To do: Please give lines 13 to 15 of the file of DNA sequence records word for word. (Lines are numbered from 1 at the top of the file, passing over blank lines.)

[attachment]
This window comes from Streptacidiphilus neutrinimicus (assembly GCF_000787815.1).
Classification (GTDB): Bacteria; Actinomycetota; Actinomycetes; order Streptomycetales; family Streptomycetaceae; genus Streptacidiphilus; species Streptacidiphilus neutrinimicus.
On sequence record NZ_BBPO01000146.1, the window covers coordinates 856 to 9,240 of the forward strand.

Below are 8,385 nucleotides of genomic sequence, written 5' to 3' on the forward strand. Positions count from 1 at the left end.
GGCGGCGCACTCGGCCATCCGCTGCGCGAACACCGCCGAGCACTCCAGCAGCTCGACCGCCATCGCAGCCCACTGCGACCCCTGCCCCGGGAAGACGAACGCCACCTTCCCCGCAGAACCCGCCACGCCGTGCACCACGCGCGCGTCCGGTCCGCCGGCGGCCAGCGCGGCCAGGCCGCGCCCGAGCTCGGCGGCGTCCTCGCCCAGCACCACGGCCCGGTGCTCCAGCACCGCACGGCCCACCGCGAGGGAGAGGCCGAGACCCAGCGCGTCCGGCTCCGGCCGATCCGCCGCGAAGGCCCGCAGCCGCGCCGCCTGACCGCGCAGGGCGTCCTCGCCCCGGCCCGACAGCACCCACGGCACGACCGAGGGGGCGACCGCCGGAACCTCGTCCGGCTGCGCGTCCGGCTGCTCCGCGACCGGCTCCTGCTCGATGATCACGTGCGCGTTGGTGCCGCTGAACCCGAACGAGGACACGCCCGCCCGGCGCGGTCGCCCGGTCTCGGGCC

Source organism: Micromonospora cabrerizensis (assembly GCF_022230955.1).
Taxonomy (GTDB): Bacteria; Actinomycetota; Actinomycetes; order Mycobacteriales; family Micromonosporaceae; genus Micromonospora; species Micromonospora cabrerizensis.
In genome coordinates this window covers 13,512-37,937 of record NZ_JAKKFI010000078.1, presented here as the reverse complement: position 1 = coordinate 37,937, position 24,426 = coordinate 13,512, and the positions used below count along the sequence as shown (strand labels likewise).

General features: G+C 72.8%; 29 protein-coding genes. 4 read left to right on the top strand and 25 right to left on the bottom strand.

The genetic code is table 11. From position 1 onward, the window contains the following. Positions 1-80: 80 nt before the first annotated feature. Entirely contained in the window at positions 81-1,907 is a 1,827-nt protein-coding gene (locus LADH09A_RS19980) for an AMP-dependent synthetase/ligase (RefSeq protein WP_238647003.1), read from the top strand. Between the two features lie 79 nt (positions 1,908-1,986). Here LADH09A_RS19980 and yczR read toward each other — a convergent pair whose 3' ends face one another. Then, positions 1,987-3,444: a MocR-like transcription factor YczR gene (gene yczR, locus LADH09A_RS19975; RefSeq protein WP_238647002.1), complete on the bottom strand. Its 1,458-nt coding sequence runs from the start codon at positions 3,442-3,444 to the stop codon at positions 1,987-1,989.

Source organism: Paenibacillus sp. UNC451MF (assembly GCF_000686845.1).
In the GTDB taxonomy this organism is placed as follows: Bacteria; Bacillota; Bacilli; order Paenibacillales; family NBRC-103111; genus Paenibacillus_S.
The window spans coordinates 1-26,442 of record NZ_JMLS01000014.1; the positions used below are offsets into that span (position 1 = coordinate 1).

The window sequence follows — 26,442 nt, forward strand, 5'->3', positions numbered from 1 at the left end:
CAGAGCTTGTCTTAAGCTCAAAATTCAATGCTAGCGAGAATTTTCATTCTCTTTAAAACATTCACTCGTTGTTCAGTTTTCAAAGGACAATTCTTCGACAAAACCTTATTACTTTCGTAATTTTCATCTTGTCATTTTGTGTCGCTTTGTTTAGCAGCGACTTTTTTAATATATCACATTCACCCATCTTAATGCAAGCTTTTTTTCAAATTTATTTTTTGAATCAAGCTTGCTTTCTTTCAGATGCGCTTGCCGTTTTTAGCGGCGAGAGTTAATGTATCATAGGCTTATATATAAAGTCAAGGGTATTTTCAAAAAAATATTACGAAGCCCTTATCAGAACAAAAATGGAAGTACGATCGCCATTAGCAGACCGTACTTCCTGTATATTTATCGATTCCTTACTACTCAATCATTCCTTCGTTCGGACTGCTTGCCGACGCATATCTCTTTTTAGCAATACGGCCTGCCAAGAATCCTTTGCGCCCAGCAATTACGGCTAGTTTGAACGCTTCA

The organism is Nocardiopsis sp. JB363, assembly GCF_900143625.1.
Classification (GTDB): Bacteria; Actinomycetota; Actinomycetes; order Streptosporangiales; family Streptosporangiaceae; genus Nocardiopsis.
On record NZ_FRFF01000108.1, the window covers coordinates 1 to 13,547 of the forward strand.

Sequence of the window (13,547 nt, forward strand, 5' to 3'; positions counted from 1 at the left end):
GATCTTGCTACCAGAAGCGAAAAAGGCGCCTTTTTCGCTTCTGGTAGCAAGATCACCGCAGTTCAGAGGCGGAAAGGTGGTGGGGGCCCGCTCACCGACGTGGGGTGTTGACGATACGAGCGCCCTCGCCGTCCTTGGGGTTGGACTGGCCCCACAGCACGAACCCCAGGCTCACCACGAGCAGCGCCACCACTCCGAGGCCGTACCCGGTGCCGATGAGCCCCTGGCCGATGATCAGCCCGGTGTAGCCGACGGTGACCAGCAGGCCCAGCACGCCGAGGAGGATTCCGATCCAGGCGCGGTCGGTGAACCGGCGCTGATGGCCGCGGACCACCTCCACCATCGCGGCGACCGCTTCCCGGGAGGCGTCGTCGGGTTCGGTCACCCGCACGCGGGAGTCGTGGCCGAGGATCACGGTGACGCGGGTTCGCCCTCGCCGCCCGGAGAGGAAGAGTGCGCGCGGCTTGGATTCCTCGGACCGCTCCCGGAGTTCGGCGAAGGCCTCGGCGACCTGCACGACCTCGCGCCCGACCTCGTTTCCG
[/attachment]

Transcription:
The window spans coordinates 1-26,442 of record NZ_JMLS01000014.1; the positions used below are offsets into that span (position 1 = coordinate 1).

The window sequence follows — 26,442 nt, forward strand, 5'->3', positions numbered from 1 at the left end:
CAGAGCTTGTCTTAAGCTCAAAATTCAATGCTAGCGAGAATTTTCATTCTCTTTAAAACATTCACTCGTTGTTCAGTTTTCAAAGGACAATTCTTCGACAAAACCTTATTACTTTCGTAATTTTCATCTTGTCATTTTGTGTCGCTTTGTTTAGCAGCGACTTTTTTAATATATCACATTCACCCATCTTAATGCAAGCTTTTTTTCAAATTTATTTTTTGAATCAAGCTTGCTTTCTTTCAGATGCGCTTGCCGTTTTTAGCGGCGAGAGTTAATGTATCATAGGCTTATATATAAAGTCAAGGGTATTTTCAAAAAAATATTACGAAGCCCTTATCAGAACAAAAATGGAAGTACGATCGCCATTAGCAGACCGTACTTCCTGTATATTTATCGATTCCTTACTACTCAATCATTCCTTCGTTCGGACTGCTTGCCGACGCATATCTCTTTTTAGCAATACGGCCTGCCAAGAATCCTTTGCGCCCAGCAATTACGGCTAGTTTGAACGCTTCA